The Green, Red and Yellow borders represent the colours of Nos. 1, 2 and 4 wings with the overall blue background representing their Cranwell colleagues.
The window commemorates that the 31st took part in the celebrations of the Silver Jubilee of King George V and Queen Mary in 1937. Apprentices of the Entry are shown standing around the fire and fireworks display at the top of Bacombe Hill, Wendover, on the evening of the celebration.
At the top of he window a Handley Page Heyford is shown, an aircraft type which many of the Entry serviced and flew.
32nd Entry: The four corners illustrate the Rose of England and the beech trees of Halton. From the top of the window to the bottom is shown the King’s Crown for George V, Edward VIII and George VI, The RAF Eagle, the Entry dates and number, the apprentice wheel on a laurel wreath and banners showing the trades, the two wings and the apprentices unwritten code, “Honour”.
Across the top a Harp representing the largest apprentice band with 110 musicians; the orange hat band of No.4 wing upon which a Coronet is shown for their Earl; the rings for their Air Vice Marshal. Across the bottom is shown ammunition for the Armourers; the chequered hat band for No.3 Wing; a Crown on a black square for the last entry to witness a Drumming Out and Public Flogging Ceremony.
Each side of the window are beech leaves and primroses recalling the cross-country runs. The central panel depicts beneath the Apprentice Wheel an opaque white barrack square as the 33rd was the only Entry whose Passing Out Parade was cancelled because of snow. Beneath are shown figures depicting the last Entry to wear Pantaloons and dog collar tunics.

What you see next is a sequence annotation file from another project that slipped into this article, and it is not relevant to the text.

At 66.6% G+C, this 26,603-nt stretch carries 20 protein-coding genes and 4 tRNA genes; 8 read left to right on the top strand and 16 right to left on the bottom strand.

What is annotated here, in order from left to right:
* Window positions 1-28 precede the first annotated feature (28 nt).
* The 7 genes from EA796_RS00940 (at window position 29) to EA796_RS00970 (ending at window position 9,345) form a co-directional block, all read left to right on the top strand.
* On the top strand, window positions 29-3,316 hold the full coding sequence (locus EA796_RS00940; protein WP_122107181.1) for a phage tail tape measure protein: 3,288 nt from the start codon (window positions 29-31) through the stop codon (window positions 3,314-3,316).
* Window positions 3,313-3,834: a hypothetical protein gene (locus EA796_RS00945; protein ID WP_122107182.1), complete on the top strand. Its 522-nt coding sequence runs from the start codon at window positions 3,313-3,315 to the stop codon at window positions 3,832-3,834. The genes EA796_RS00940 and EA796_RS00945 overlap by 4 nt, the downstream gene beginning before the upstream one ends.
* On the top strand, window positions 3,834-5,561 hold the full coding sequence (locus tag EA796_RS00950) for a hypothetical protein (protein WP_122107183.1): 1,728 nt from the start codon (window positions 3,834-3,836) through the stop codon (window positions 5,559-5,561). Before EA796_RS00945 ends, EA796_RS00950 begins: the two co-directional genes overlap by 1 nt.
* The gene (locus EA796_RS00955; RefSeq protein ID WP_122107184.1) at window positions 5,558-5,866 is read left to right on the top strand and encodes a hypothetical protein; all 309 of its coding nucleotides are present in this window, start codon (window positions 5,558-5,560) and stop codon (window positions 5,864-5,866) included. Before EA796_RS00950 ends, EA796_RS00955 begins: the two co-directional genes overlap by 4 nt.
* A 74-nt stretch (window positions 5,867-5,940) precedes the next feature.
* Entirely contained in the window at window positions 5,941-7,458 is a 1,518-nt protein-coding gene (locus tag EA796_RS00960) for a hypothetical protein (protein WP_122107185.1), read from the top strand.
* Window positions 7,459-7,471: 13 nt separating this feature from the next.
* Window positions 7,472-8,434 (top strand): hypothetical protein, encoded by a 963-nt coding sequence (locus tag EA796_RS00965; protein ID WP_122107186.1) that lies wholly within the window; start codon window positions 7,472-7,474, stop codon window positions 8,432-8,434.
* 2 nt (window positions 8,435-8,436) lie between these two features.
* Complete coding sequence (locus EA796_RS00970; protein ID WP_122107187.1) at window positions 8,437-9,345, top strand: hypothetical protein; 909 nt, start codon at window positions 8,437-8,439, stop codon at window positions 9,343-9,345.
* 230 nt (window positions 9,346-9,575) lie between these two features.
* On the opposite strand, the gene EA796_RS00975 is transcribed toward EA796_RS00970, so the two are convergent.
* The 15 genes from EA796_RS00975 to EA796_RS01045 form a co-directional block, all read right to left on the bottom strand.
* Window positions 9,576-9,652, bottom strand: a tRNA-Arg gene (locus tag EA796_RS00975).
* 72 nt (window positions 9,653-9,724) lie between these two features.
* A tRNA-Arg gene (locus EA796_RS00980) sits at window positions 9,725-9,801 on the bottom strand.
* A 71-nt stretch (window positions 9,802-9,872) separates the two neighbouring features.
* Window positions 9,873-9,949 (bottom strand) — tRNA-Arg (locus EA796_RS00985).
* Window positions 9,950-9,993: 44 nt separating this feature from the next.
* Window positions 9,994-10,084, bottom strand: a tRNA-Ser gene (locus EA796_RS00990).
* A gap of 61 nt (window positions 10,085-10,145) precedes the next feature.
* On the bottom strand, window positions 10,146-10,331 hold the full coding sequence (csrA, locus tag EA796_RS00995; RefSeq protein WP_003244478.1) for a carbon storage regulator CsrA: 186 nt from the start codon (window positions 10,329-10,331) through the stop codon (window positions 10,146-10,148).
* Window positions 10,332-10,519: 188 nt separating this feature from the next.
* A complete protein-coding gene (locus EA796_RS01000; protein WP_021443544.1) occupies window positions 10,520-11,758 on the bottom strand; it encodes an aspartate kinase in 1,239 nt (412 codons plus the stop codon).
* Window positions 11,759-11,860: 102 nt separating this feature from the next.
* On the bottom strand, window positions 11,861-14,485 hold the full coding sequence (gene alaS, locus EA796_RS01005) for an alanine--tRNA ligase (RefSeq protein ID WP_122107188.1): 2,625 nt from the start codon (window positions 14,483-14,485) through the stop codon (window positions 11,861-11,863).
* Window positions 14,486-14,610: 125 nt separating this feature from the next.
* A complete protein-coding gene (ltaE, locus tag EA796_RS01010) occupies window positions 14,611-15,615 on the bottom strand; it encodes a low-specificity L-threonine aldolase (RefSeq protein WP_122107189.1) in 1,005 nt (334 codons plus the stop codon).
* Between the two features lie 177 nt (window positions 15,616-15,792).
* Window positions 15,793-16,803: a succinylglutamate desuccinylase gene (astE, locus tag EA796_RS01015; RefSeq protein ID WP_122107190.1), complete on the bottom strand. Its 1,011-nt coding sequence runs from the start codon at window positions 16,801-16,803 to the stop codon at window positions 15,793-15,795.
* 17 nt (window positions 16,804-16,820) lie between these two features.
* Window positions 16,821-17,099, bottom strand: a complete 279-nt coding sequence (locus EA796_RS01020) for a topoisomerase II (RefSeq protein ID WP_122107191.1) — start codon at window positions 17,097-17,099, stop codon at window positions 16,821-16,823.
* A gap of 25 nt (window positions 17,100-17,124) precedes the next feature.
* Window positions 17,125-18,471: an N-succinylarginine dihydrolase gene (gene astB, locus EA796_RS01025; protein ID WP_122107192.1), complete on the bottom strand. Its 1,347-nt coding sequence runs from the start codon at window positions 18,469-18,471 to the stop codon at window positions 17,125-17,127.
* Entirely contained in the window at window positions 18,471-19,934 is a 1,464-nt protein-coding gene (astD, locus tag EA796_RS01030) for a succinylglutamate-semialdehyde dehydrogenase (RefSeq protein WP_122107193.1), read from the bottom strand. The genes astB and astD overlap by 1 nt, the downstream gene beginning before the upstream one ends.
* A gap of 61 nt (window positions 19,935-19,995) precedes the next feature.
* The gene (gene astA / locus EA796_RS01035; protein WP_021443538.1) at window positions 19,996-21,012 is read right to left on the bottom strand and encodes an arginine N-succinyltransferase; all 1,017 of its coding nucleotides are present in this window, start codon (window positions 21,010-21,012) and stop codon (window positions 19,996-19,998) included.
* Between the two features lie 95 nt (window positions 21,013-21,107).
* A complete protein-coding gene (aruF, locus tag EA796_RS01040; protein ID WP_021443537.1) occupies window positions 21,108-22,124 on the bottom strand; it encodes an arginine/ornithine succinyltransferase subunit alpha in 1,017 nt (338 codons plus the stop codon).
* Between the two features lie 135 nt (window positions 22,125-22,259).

At the centre of the window is the Apprentice Wheel badge within which the numbers 3 and 4 denote not only the entry number but also individually represent the two Apprentice Wings in which the entry was housed during its time at RAF Halton. On a scroll beneath the Wheel are the years spent at Halton (1936-39) whilst below are two ribbons in the colours of 3 and 4 Wings - Blue/Maroon and Orange/Yellow respectively.
The entry wheel is surmounted by the crown of King Edward VIII under whose short reign the entry members took their oath of allegiance.
This window is steeped in symbolism. The broken wheel and damaged wall symbolize the start of war during the time the 35th were at Halton. Through the tree of knowledge they grew out of the destruction of war to peace as represented by the dove of peace.